Indeed, many wind manufacturing facilities are being built by ports to enable easy shipment. "The distance between project sites in the north-east and the extreme south means it makes sense to ship components by boat," says Carrochano. Transporting components by sea would be a better option than by road, agrees Tim Stephure, a senior analyst at global consultancy IHS Emerging Energy Research.
Another key concern of manufacturers is a lack of skills in what remains a young market. Arthur Lavieri, CEO of Suzlon in Brazil, says the skills shortage is its biggest challenge: "We're having to fight for talent. There is even competition at the lowest levels." Lavieri adds that the problem is so severe that competitors need to co-operate with each other to overcome it.
Vestas is building a training centre at its operations cluster to educate technicians in all turbines the company intends to install across South America. Vestas' Albaek agrees with Suzlon's Lavieri that collaboration on skills is needed. "We need to work together and reach out to suppliers to help them," he says.
One impact of Brazil's low prices on the supply chain could be to bring Chinese manufacturers into the market. Bloomberg New Energy Finance has predicted that wind developers are giving this serious consideration, since Chinese turbines could theoretically reach the market for as little as $1.12 million/MW, compared with a current average price in Brazil of $1.4 million/MW.
In September, Chinese wind-turbine manufacturer Sinovel signed a contract with Brazilian power generator Desenvix to supply 23 SL1500/82 1.5MW wind turbines for a 34.5MW wind farm in Sergipe in the north-east of the country. It is planning to build a manufacturing facility nearby. Sinovel senior vice-president Lecheng Li said it would open the door to the Latin American market for the company. Goldwind has also established a sales presence, although it has yet to announce any Brazilian supply contracts.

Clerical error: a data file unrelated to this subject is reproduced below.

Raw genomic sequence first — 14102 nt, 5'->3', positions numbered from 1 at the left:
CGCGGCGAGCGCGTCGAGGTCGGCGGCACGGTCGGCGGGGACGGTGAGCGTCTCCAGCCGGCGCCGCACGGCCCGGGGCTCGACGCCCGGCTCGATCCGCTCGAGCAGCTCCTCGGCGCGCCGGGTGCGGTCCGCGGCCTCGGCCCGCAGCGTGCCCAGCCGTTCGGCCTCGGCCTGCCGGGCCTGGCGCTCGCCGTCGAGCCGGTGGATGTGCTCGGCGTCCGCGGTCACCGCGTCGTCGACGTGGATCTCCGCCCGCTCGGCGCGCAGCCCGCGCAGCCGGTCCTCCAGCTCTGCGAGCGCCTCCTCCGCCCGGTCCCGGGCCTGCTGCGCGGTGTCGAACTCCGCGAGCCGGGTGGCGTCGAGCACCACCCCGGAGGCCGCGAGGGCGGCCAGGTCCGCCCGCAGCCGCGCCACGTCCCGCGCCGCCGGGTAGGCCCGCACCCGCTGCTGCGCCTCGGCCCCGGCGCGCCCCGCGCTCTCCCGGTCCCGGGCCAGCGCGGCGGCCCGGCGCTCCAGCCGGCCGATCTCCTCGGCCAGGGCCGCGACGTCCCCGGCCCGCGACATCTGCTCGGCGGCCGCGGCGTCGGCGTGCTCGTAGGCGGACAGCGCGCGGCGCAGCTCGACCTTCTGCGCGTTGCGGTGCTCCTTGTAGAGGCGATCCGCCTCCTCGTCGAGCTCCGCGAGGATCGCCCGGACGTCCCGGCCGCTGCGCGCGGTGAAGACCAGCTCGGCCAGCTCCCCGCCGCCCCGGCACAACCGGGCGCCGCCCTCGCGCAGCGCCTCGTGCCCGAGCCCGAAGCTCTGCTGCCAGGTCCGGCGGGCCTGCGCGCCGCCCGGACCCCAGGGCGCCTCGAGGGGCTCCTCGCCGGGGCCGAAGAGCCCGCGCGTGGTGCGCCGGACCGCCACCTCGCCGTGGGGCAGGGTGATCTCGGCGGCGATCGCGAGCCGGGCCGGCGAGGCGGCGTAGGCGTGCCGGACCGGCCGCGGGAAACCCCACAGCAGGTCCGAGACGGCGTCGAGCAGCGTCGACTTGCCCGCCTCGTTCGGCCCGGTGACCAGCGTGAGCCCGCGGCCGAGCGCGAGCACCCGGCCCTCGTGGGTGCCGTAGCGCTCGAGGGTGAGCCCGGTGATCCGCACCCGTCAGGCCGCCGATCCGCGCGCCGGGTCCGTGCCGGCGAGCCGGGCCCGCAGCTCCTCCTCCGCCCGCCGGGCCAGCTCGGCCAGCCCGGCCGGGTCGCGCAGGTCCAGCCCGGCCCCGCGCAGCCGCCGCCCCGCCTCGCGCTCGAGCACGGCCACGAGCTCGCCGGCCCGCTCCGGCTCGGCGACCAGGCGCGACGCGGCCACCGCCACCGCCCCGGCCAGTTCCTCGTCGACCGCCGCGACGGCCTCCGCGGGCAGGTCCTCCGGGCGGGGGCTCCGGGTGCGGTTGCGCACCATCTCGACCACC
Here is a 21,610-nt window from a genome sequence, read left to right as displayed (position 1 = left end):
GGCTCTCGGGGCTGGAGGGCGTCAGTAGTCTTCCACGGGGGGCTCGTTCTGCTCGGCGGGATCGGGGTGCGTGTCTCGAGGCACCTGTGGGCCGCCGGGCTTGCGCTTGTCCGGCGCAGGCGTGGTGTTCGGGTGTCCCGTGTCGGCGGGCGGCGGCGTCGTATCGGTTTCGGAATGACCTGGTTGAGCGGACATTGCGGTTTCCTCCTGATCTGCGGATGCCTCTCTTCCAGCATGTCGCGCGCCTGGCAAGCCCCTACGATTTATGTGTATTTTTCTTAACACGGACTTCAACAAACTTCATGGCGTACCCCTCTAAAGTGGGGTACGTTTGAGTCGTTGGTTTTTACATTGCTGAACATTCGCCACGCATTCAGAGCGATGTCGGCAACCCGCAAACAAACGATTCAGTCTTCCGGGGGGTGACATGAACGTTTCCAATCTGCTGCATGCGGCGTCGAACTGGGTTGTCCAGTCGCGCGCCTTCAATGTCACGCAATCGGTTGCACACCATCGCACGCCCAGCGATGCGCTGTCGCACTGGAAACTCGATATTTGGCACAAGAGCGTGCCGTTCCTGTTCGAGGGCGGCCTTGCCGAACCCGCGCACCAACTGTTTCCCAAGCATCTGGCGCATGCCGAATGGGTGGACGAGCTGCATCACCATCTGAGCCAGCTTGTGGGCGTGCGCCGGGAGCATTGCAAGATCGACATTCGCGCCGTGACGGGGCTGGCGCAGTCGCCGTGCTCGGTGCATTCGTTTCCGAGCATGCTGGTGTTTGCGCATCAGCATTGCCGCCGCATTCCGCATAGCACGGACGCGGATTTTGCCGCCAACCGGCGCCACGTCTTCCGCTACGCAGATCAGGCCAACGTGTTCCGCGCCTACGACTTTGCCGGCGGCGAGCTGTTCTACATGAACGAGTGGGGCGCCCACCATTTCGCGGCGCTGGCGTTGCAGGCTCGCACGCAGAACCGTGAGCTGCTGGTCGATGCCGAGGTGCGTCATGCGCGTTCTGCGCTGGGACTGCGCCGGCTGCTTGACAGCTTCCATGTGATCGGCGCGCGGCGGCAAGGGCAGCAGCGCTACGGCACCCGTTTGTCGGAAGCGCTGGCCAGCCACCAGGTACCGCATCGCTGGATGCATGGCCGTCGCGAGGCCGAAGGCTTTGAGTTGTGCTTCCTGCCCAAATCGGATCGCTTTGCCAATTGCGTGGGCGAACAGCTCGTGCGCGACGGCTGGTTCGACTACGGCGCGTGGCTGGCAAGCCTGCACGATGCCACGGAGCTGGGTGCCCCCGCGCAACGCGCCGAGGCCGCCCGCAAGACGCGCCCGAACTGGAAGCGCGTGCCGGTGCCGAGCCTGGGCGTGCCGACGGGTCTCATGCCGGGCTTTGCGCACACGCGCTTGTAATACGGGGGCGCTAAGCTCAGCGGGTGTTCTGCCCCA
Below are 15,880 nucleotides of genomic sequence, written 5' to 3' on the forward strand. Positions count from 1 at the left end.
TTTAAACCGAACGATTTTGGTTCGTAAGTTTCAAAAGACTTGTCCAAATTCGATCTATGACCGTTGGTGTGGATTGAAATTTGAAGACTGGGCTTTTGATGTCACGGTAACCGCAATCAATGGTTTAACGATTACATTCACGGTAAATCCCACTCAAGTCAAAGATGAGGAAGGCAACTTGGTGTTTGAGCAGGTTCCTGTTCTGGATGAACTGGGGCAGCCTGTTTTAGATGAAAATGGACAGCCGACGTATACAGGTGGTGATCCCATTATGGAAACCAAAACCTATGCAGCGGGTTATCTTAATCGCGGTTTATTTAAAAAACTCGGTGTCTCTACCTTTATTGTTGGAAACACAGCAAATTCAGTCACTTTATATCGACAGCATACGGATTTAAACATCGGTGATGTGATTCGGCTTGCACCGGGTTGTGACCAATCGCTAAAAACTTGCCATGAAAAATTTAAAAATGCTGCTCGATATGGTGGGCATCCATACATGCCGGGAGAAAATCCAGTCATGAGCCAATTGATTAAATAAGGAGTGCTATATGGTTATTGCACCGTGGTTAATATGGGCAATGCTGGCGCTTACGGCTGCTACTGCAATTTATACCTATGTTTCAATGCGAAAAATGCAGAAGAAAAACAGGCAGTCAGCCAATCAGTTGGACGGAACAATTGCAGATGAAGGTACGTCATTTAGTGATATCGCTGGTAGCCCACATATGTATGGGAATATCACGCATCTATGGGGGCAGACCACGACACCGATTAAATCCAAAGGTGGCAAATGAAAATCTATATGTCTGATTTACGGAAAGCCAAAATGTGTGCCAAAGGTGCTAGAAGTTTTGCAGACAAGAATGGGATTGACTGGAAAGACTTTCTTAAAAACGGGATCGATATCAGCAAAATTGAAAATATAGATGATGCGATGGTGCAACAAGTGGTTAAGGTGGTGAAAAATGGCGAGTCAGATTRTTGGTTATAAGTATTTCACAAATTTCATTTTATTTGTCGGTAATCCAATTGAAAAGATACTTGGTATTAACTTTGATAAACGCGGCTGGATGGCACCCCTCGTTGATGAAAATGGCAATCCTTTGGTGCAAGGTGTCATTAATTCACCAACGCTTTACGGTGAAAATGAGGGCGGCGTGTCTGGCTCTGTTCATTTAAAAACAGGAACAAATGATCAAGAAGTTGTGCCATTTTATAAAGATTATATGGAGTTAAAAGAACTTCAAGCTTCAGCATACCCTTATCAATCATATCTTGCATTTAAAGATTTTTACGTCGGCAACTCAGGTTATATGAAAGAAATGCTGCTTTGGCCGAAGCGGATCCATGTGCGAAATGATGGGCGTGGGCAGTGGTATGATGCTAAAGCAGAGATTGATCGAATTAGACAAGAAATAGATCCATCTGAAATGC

Companies in the supply chain potentially have much more to benefit from opening operations in Brazil than simply serving the national market. Over time, the country could develop as a manufacturing hub for the wider Latin American market, where installed wind capacity grew by 50% last year. Enercon and Impsa have already exported nacelles manufactured in Brazil across the continent, while Gamesa and Alstom have announced plans to export nacelles produced at Brazilian facilities to markets as far away as Mexico.
The fact that BNDES can fund projects beyond Brazilian borders, provided projects comply with the 60% minimum Brazilian content, supports the notion that the country will emerge as a regional wind manufacturing hub. This has had a particularly strong effect in Uruguay, where prices at its auction in October 2011 were as low as $63/MWh. Uruguay's second renewable-energy tender was completed in four months, as opposed to 14 for its first. Its government now expects 594MW to be installed by 2015, representing 16% of domestic electricity generation.
Other Latin American markets are warming up. Chile's parliament is considering a bill to boost the country's wind industry tenfold by raising the percentage of renewable-energy producers are obliged to supply to 20% by 2020. As a result, wind capacity could rise to 1.5-2GW from around 200MW at present.
Argentina has just 54MW installed, but 754MW contracted from the first round of its Genren renewable-energy auction. A second round launched in May 2011 attracted just over 1.2GW in offers, but the government halted the process because so many first-round projects have been held up due to lack of financing.
With 7GW to install by 2014 in Brazil alone, the supply chain will have its work cut out simply meeting the needs of the continent's largest market, let alone smaller ones. Export to other Latin American destinations is likely to be a medium-term ambition, says Ramon Fiestas, chair of the Latin American Committee at the Global Wind Energy Council.